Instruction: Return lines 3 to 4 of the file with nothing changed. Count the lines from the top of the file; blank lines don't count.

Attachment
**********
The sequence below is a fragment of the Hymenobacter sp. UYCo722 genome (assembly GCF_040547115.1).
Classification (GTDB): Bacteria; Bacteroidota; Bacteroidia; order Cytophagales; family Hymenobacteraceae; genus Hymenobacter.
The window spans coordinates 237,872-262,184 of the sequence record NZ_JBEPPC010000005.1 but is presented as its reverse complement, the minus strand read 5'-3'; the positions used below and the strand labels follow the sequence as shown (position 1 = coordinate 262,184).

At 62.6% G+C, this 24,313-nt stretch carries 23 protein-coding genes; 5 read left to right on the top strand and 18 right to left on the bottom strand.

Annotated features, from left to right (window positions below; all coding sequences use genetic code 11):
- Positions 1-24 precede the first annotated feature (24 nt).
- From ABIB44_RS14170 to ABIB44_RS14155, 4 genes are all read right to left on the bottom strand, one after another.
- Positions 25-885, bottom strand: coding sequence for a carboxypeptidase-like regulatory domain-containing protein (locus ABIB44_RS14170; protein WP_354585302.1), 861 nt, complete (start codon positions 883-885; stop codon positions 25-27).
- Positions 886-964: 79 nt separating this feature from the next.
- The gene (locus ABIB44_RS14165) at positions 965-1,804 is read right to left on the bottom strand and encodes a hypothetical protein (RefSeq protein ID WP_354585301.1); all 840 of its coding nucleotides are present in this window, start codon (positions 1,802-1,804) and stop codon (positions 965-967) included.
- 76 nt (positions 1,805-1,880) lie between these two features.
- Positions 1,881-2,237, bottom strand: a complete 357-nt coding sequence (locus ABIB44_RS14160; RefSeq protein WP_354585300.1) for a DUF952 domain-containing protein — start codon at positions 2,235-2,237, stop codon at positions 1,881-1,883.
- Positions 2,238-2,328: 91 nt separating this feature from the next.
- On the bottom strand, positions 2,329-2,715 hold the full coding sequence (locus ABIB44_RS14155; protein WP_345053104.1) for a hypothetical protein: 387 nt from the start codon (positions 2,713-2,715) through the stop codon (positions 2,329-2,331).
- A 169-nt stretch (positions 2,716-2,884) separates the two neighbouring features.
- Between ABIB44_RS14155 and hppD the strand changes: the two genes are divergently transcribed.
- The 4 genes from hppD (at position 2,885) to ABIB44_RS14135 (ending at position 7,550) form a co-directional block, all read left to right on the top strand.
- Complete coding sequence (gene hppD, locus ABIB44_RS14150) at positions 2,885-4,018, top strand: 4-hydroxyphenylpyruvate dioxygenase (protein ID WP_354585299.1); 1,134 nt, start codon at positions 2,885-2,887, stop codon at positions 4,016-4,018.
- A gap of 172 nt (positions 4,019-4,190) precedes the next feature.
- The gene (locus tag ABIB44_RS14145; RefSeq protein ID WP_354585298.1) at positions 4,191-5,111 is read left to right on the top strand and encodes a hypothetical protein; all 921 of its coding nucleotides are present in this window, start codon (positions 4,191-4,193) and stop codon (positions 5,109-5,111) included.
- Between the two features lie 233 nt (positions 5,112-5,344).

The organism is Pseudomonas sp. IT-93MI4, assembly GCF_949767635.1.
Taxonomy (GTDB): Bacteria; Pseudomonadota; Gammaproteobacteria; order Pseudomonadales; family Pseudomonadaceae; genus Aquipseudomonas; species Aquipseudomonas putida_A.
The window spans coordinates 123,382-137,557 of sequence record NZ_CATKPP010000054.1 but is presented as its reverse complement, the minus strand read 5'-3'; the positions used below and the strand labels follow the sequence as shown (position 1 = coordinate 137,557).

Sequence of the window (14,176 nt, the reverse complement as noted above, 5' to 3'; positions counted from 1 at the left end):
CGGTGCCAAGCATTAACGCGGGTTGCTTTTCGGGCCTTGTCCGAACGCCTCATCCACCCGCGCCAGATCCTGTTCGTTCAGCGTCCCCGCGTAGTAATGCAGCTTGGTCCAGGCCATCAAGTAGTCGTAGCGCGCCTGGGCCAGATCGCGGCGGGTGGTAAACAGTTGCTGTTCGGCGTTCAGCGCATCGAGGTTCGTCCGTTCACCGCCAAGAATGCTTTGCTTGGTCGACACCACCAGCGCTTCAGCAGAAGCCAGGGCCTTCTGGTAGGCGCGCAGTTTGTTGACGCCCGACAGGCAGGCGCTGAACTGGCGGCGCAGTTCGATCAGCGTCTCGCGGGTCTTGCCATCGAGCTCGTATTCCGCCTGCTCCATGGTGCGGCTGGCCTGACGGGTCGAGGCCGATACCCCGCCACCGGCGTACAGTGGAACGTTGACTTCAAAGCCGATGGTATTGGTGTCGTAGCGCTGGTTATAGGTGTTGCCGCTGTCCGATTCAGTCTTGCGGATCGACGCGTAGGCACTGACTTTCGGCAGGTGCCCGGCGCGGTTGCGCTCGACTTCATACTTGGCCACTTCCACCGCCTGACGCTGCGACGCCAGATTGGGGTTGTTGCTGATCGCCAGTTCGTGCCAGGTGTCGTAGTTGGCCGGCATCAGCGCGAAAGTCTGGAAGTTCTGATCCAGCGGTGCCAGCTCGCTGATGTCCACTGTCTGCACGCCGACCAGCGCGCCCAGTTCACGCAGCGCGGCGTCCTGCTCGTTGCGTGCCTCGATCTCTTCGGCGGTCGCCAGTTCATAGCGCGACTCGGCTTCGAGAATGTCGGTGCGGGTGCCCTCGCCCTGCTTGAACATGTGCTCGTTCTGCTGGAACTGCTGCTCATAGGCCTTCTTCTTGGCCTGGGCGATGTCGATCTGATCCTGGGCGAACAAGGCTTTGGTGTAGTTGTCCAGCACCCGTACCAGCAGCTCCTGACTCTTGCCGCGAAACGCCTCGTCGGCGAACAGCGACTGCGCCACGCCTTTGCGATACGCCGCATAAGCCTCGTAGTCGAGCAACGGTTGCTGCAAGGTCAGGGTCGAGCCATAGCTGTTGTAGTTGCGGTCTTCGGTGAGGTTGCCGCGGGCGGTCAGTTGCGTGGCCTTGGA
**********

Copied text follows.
The window spans coordinates 237,872-262,184 of the sequence record NZ_JBEPPC010000005.1 but is presented as its reverse complement, the minus strand read 5'-3'; the positions used below and the strand labels follow the sequence as shown (position 1 = coordinate 262,184).

At 62.6% G+C, this 24,313-nt stretch carries 23 protein-coding genes; 5 read left to right on the top strand and 18 right to left on the bottom strand.